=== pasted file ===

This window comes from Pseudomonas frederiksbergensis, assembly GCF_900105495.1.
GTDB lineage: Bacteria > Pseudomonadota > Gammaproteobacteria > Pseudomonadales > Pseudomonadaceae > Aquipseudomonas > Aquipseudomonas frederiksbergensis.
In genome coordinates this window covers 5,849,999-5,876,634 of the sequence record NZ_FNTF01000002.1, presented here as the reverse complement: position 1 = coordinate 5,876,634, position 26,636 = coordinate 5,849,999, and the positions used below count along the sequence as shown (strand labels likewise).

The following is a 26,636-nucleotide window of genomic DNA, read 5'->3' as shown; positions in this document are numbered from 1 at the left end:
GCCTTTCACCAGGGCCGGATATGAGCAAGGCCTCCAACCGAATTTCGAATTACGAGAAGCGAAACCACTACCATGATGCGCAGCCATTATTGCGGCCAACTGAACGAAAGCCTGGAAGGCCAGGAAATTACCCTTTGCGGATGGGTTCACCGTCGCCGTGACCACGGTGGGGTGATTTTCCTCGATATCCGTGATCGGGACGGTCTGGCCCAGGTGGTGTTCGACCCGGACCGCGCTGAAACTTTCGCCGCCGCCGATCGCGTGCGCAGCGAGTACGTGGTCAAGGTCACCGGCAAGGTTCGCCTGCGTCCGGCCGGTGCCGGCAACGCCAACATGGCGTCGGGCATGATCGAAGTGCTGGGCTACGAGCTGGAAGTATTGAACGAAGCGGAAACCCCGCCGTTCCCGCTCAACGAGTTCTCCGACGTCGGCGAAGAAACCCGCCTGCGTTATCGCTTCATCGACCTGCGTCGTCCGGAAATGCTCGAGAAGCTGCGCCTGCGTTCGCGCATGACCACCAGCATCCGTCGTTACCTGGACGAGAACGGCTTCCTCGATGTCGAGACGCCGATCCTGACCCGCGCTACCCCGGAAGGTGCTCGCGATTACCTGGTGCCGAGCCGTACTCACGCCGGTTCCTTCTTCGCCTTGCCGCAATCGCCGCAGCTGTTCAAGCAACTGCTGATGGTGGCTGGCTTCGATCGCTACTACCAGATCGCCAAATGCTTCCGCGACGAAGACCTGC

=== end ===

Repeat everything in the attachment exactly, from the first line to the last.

This window comes from Pseudomonas frederiksbergensis, assembly GCF_900105495.1.
GTDB lineage: Bacteria > Pseudomonadota > Gammaproteobacteria > Pseudomonadales > Pseudomonadaceae > Aquipseudomonas > Aquipseudomonas frederiksbergensis.
In genome coordinates this window covers 5,849,999-5,876,634 of the sequence record NZ_FNTF01000002.1, presented here as the reverse complement: position 1 = coordinate 5,876,634, position 26,636 = coordinate 5,849,999, and the positions used below count along the sequence as shown (strand labels likewise).

The following is a 26,636-nucleotide window of genomic DNA, read 5'->3' as shown; positions in this document are numbered from 1 at the left end:
GCCTTTCACCAGGGCCGGATATGAGCAAGGCCTCCAACCGAATTTCGAATTACGAGAAGCGAAACCACTACCATGATGCGCAGCCATTATTGCGGCCAACTGAACGAAAGCCTGGAAGGCCAGGAAATTACCCTTTGCGGATGGGTTCACCGTCGCCGTGACCACGGTGGGGTGATTTTCCTCGATATCCGTGATCGGGACGGTCTGGCCCAGGTGGTGTTCGACCCGGACCGCGCTGAAACTTTCGCCGCCGCCGATCGCGTGCGCAGCGAGTACGTGGTCAAGGTCACCGGCAAGGTTCGCCTGCGTCCGGCCGGTGCCGGCAACGCCAACATGGCGTCGGGCATGATCGAAGTGCTGGGCTACGAGCTGGAAGTATTGAACGAAGCGGAAACCCCGCCGTTCCCGCTCAACGAGTTCTCCGACGTCGGCGAAGAAACCCGCCTGCGTTATCGCTTCATCGACCTGCGTCGTCCGGAAATGCTCGAGAAGCTGCGCCTGCGTTCGCGCATGACCACCAGCATCCGTCGTTACCTGGACGAGAACGGCTTCCTCGATGTCGAGACGCCGATCCTGACCCGCGCTACCCCGGAAGGTGCTCGCGATTACCTGGTGCCGAGCCGTACTCACGCCGGTTCCTTCTTCGCCTTGCCGCAATCGCCGCAGCTGTTCAAGCAACTGCTGATGGTGGCTGGCTTCGATCGCTACTACCAGATCGCCAAATGCTTCCGCGACGAAGACCTGC